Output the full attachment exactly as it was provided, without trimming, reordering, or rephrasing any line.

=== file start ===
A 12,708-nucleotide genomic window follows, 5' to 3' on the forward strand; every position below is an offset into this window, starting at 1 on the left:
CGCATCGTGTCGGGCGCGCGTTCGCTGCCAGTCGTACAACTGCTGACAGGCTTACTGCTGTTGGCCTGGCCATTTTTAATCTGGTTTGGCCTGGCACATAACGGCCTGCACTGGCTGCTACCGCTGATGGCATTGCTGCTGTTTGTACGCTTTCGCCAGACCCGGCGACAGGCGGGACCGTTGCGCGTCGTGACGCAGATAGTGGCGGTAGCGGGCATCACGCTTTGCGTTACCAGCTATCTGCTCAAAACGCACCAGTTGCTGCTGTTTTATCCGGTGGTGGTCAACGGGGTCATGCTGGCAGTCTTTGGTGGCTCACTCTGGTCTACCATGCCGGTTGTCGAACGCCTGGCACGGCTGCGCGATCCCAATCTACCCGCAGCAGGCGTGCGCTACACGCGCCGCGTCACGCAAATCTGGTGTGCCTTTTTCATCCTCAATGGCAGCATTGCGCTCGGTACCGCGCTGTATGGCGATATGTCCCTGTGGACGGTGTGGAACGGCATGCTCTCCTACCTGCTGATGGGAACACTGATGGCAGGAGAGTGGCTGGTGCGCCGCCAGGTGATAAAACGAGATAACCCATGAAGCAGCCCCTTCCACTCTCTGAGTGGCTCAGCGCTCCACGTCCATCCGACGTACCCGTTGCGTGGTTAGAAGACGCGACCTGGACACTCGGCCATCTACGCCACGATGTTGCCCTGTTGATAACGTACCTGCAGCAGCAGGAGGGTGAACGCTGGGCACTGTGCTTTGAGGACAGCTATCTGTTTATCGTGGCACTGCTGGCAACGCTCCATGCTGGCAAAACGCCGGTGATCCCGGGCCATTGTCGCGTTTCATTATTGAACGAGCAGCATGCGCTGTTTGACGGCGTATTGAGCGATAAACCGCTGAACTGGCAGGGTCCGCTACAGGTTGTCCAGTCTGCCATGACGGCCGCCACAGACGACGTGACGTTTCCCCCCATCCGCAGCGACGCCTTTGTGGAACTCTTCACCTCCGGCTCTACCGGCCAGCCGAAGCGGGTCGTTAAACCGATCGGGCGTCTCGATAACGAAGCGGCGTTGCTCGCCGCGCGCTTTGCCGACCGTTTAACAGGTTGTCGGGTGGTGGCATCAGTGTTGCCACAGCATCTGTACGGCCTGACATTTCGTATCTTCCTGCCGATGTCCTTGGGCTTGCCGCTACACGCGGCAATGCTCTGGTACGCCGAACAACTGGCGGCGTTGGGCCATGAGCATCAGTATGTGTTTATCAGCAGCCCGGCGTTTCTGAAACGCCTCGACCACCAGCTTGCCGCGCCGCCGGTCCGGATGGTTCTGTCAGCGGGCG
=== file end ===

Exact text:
A 12,708-nucleotide genomic window follows, 5' to 3' on the forward strand; every position below is an offset into this window, starting at 1 on the left:
CGCATCGTGTCGGGCGCGCGTTCGCTGCCAGTCGTACAACTGCTGACAGGCTTACTGCTGTTGGCCTGGCCATTTTTAATCTGGTTTGGCCTGGCACATAACGGCCTGCACTGGCTGCTACCGCTGATGGCATTGCTGCTGTTTGTACGCTTTCGCCAGACCCGGCGACAGGCGGGACCGTTGCGCGTCGTGACGCAGATAGTGGCGGTAGCGGGCATCACGCTTTGCGTTACCAGCTATCTGCTCAAAACGCACCAGTTGCTGCTGTTTTATCCGGTGGTGGTCAACGGGGTCATGCTGGCAGTCTTTGGTGGCTCACTCTGGTCTACCATGCCGGTTGTCGAACGCCTGGCACGGCTGCGCGATCCCAATCTACCCGCAGCAGGCGTGCGCTACACGCGCCGCGTCACGCAAATCTGGTGTGCCTTTTTCATCCTCAATGGCAGCATTGCGCTCGGTACCGCGCTGTATGGCGATATGTCCCTGTGGACGGTGTGGAACGGCATGCTCTCCTACCTGCTGATGGGAACACTGATGGCAGGAGAGTGGCTGGTGCGCCGCCAGGTGATAAAACGAGATAACCCATGAAGCAGCCCCTTCCACTCTCTGAGTGGCTCAGCGCTCCACGTCCATCCGACGTACCCGTTGCGTGGTTAGAAGACGCGACCTGGACACTCGGCCATCTACGCCACGATGTTGCCCTGTTGATAACGTACCTGCAGCAGCAGGAGGGTGAACGCTGGGCACTGTGCTTTGAGGACAGCTATCTGTTTATCGTGGCACTGCTGGCAACGCTCCATGCTGGCAAAACGCCGGTGATCCCGGGCCATTGTCGCGTTTCATTATTGAACGAGCAGCATGCGCTGTTTGACGGCGTATTGAGCGATAAACCGCTGAACTGGCAGGGTCCGCTACAGGTTGTCCAGTCTGCCATGACGGCCGCCACAGACGACGTGACGTTTCCCCCCATCCGCAGCGACGCCTTTGTGGAACTCTTCACCTCCGGCTCTACCGGCCAGCCGAAGCGGGTCGTTAAACCGATCGGGCGTCTCGATAACGAAGCGGCGTTGCTCGCCGCGCGCTTTGCCGACCGTTTAACAGGTTGTCGGGTGGTGGCATCAGTGTTGCCACAGCATCTGTACGGCCTGACATTTCGTATCTTCCTGCCGATGTCCTTGGGCTTGCCGCTACACGCGGCAATGCTCTGGTACGCCGAACAACTGGCGGCGTTGGGCCATGAGCATCAGTATGTGTTTATCAGCAGCCCGGCGTTTCTGAAACGCCTCGACCACCAGCTTGCCGCGCCGCCGGTCCGGATGGTTCTGTCAGCGGGCG